03 Apr Paradox
We got amongst Paradox.
First of all, man it was nice to be home. Back to the beautiful Beach’s, fantastic food and great people of Tauranga. Typically any reason is a good reason to go home, but for Street Art, well, it was a no brainer.
With much of the Art set to be completed in the Indoor Art Gallery Exhibition and Outdoor installations prior to the launch, I was anxious to go and see if I could catch any of the lineup still painting. With fate on my side I stumbled across one of New Zealand’s best and good friend, Charles Williams, almost straight away. It was no surprise when I heard he had consulted with local iwi prior to this event to learn of historical significance within the area. He often uses his Art as a platform to explore cultural identity, narrative, history and significance. And he’s pretty good at it too. His piece titled “messenger” honours a kaitiaki, a special messenger in the form of a morepork/owl known as Whango.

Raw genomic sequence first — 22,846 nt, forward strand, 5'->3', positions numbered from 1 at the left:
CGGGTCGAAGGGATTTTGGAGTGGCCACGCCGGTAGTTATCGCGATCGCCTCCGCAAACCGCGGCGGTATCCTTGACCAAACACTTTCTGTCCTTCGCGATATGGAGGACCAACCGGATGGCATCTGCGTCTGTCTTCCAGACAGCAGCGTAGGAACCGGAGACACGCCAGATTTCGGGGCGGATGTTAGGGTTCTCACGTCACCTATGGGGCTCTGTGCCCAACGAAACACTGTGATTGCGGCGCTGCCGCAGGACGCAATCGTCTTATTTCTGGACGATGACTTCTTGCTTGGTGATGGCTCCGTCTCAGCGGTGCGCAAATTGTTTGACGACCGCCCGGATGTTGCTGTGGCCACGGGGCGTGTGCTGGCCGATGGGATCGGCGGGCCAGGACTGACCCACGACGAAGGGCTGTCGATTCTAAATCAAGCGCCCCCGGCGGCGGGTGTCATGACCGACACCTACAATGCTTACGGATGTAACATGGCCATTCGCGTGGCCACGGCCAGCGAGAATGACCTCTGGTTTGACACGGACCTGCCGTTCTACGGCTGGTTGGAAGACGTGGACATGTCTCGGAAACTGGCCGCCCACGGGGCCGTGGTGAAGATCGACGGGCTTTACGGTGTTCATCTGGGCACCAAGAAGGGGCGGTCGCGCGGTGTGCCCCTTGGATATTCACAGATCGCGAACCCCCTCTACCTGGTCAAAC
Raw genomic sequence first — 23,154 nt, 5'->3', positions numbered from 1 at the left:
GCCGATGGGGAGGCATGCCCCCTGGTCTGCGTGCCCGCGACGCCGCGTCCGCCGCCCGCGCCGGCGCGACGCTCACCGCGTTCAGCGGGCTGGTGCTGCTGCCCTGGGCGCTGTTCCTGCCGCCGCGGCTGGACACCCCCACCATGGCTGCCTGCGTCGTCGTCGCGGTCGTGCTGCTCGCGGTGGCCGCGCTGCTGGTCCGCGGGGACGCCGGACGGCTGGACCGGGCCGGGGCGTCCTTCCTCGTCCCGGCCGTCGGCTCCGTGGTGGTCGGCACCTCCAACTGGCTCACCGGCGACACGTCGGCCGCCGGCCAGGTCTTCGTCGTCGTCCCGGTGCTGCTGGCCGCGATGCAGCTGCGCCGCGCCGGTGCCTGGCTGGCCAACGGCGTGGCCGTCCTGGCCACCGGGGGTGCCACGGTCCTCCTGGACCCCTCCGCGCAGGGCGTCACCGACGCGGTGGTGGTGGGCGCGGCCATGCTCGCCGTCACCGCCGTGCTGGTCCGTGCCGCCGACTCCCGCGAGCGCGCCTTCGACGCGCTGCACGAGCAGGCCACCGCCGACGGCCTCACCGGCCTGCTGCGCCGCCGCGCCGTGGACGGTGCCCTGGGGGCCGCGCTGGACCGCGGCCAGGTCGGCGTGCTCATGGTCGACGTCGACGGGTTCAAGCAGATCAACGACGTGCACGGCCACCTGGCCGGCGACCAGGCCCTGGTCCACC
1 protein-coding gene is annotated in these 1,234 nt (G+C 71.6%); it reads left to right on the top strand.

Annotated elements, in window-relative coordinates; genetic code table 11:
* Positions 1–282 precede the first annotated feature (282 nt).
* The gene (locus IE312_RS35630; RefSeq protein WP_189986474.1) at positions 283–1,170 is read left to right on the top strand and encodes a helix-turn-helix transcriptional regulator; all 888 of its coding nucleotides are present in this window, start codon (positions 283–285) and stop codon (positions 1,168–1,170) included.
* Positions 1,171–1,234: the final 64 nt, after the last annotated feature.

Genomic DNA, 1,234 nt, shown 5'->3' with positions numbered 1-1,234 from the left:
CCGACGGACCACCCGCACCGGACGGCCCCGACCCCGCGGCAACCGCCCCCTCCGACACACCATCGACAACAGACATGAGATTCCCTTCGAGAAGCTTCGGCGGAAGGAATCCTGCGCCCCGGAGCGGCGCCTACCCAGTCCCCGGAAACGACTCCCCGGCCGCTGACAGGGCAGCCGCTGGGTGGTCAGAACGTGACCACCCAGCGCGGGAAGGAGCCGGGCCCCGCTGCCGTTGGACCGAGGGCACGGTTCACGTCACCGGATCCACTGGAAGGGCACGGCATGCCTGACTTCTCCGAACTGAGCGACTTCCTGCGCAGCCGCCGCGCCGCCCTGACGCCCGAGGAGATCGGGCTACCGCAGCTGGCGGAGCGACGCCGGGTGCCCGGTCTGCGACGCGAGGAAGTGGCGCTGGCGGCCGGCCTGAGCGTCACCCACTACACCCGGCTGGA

Its such a great piece and glad I got to be present in its process as well as the last stages of Fin Tan, Askews, Lucy McLachlan and Jacob Yikes pieces.
Paradox Opening Night took centre stage in the heart of Tauranga – The Tauranga Art Gallery. Gushing at its seams with hundreds of people, the atmosphere was incredible. With walls unceremoniously adorned in large scale murals and lined with the infamous collection of 22 Banksy pieces owned by the Co. organiser and Partner of the festival, George Shaw was definitely the draw card of the night.
I have to give a shout out to Tauranga Art Gallery for the Artist Perspective night – “Graffiti Vs. Street Art” with guest speaker Askew. It’s nights like those that remind you just how fluid, flexible and freeing the world of Graffiti and Street Art can be.
Even though the nature of Paradox was very different and unfamiliar to what Street Art means to us, we definitely can appreciate all the hard work behind the scenes to make a massive event like this happen. So credit to Tauranga City Council, Oi You and the countless others who supported something like this in Tauranga.